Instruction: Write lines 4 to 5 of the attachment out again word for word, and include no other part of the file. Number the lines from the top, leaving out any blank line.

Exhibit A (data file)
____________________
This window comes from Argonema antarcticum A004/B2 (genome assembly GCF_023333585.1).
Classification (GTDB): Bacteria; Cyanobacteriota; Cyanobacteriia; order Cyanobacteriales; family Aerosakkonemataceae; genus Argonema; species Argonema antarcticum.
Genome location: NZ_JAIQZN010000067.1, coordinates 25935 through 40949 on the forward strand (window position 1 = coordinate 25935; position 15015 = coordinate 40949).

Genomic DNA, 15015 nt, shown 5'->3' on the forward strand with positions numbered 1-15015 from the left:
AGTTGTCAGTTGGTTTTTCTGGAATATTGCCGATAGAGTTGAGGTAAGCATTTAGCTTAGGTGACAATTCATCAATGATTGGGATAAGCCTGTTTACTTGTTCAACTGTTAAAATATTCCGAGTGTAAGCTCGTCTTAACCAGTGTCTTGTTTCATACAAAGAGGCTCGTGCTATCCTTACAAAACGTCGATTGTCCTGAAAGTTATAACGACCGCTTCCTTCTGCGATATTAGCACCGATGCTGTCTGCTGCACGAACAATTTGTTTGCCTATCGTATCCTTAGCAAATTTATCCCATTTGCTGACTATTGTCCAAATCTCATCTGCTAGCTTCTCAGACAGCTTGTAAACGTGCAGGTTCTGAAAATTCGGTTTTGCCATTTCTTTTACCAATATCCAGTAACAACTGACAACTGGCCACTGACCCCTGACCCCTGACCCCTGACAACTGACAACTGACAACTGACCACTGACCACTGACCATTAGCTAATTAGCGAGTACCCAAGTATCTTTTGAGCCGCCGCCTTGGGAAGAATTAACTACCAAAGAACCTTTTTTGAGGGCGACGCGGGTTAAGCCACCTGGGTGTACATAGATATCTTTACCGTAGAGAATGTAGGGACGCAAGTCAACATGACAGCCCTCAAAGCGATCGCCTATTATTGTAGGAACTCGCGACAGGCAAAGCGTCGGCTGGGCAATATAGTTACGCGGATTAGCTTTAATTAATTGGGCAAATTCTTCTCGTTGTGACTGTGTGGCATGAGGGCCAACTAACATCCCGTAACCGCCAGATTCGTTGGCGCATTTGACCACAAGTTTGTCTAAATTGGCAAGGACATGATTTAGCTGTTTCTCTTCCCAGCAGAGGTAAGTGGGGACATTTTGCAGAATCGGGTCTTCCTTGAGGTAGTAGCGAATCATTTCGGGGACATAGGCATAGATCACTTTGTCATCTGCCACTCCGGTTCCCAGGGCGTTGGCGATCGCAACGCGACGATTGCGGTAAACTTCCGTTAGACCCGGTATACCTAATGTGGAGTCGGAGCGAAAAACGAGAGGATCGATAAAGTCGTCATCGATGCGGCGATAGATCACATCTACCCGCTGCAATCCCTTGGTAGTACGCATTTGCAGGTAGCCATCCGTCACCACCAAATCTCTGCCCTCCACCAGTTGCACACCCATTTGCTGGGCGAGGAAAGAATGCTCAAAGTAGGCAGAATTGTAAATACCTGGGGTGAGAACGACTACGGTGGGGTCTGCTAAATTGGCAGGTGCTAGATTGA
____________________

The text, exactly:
Genomic DNA, 15015 nt, shown 5'->3' on the forward strand with positions numbered 1-15015 from the left:
AGTTGTCAGTTGGTTTTTCTGGAATATTGCCGATAGAGTTGAGGTAAGCATTTAGCTTAGGTGACAATTCATCAATGATTGGGATAAGCCTGTTTACTTGTTCAACTGTTAAAATATTCCGAGTGTAAGCTCGTCTTAACCAGTGTCTTGTTTCATACAAAGAGGCTCGTGCTATCCTTACAAAACGTCGATTGTCCTGAAAGTTATAACGACCGCTTCCTTCTGCGATATTAGCACCGATGCTGTCTGCTGCACGAACAATTTGTTTGCCTATCGTATCCTTAGCAAATTTATCCCATTTGCTGACTATTGTCCAAATCTCATCTGCTAGCTTCTCAGACAGCTTGTAAACGTGCAGGTTCTGAAAATTCGGTTTTGCCATTTCTTTTACCAATATCCAGTAACAACTGACAACTGGCCACTGACCCCTGACCCCTGACCCCTGACAACTGACAACTGACAACTGACCACTGACCACTGACCATTAGCTAATTAGCGAGTACCCAAGTATCTTTTGAGCCGCCGCCTTGGGAAGAATTAACTACCAAAGAACCTTTTTTGAGGGCGACGCGGGTTAAGCCACCTGGGTGTACATAGATATCTTTACCGTAGAGAATGTAGGGACGCAAGTCAACATGACAGCCCTCAAAGCGATCGCCTATTATTGTAGGAACTCGCGACAGGCAAAGCGTCGGCTGGGCAATATAGTTACGCGGATTAGCTTTAATTAATTGGGCAAATTCTTCTCGTTGTGACTGTGTGGCATGAGGGCCAACTAACATCCCGTAACCGCCAGATTCGTTGGCGCATTTGACCACAAGTTTGTCTAAATTGGCAAGGACATGATTTAGCTGTTTCTCTTCCCAGCAGAGGTAAGTGGGGACATTTTGCAGAATCGGGTCTTCCTTGAGGTAGTAGCGAATCATTTCGGGGACATAGGCATAGATCACTTTGTCATCTGCCACTCCGGTTCCCAGGGCGTTGGCGATCGCAACGCGACGATTGCGGTAAACTTCCGTTAGACCCGGTATACCTAATGTGGAGTCGGAGCGAAAAACGAGAGGATCGATAAAGTCGTCATCGATGCGGCGATAGATCACATCTACCCGCTGCAATCCCTTGGTAGTACGCATTTGCAGGTAGCCATCCGTCACCACCAAATCTCTGCCCTCCACCAGTTGCACACCCATTTGCTGGGCGAGGAAAGAATGCTCAAAGTAGGCAGAATTGTAAATACCTGGGGTGAGAACGACTACGGTGGGGTCTGCTAAATTGGCAGGTGCTAGATTGA